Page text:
Researchers from Newcastle University have said that breeders, in their quest for larger, redder, longer-lasting tomatoes, have inadvertently bred out key characteristics that help the plant defend itself against predators.
In recent years, there have been calls to protect biodiversity, not only to improve the health and resilience of natural ecosystems, but also because ‘wild relatives’ of key crops on which humans rely can carry traits that will prove vital in combating new crop pests or diseases, improving the nutritional value of crops and helping adapt them to a changing climate.
Newcastle researchers said wild tomatoes have a dual line of defence against glasshouse whitefly - the main insect pest for tomato growers. These defences include an initial mechanism which discourages the whitefly from settling on the plant in the first place and a second line of defence which happens inside the plant where a chemical reaction causes the plant sap to "gum up" blocking the whitefly's feeding tube.
Thomas McDaniel, who described these mechanisms, said breeders need to rediscover some of the natural traits that have been lost over generations of plant breeding; speaking about the natural resistance of wild plant varieties Thomas said it that in many cases it would be better to "breed some of that wildness back in" to crop varieties instead of continuously looking for new methods of pest control.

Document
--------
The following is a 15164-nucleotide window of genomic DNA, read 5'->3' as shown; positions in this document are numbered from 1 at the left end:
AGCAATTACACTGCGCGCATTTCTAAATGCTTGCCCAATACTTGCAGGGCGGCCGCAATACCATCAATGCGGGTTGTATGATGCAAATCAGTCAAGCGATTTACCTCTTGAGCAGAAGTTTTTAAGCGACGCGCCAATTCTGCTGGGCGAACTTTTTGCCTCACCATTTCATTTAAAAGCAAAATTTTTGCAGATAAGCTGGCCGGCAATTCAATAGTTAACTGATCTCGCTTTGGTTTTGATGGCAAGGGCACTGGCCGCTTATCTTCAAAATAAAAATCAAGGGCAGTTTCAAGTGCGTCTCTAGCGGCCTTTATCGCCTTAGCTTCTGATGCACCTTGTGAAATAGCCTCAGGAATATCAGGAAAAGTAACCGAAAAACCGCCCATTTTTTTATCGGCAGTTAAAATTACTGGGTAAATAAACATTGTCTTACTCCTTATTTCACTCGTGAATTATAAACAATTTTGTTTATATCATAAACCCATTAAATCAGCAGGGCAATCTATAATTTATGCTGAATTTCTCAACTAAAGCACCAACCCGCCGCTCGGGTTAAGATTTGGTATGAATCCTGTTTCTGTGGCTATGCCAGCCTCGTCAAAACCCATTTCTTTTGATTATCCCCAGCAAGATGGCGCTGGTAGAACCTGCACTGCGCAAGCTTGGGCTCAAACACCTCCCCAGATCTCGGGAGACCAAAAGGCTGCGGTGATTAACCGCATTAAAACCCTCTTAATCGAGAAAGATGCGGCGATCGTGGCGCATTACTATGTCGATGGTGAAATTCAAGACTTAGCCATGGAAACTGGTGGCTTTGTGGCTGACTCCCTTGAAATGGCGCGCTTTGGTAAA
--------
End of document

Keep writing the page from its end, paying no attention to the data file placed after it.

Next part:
"By selecting for certain characteristics we have inadvertently lost some really useful ones.”The tomatoes we buy in the supermarket may have a long shelf life and be twice as big as the wild varieties but the trade-off is an intensive and costly pest control regime -- both biological and in the form of chemical pesticides.
"Our research suggests that if we can breed the whitefly resistant genes back into our commercial varieties then we can produce a super tomato that not only has all the characteristics that we have selected for but is also naturally resistant to the whitefly."
The team led by McDaniel found that when given free choice, whitefly were 80% more likely to settle and feed on the commercial tomato plants - in this case Solanum lycopersicum or 'Elegance' - over a wild variety - Lycopersicon pimpinellifolium. By fitting gold wires to the back of individual whitefly and measuring the electro-chemical signals as they fed on the plant sap, the team found the insects spent more time 'roaming' and less time feeding on the wild varieties than those which settled on the commercial plants.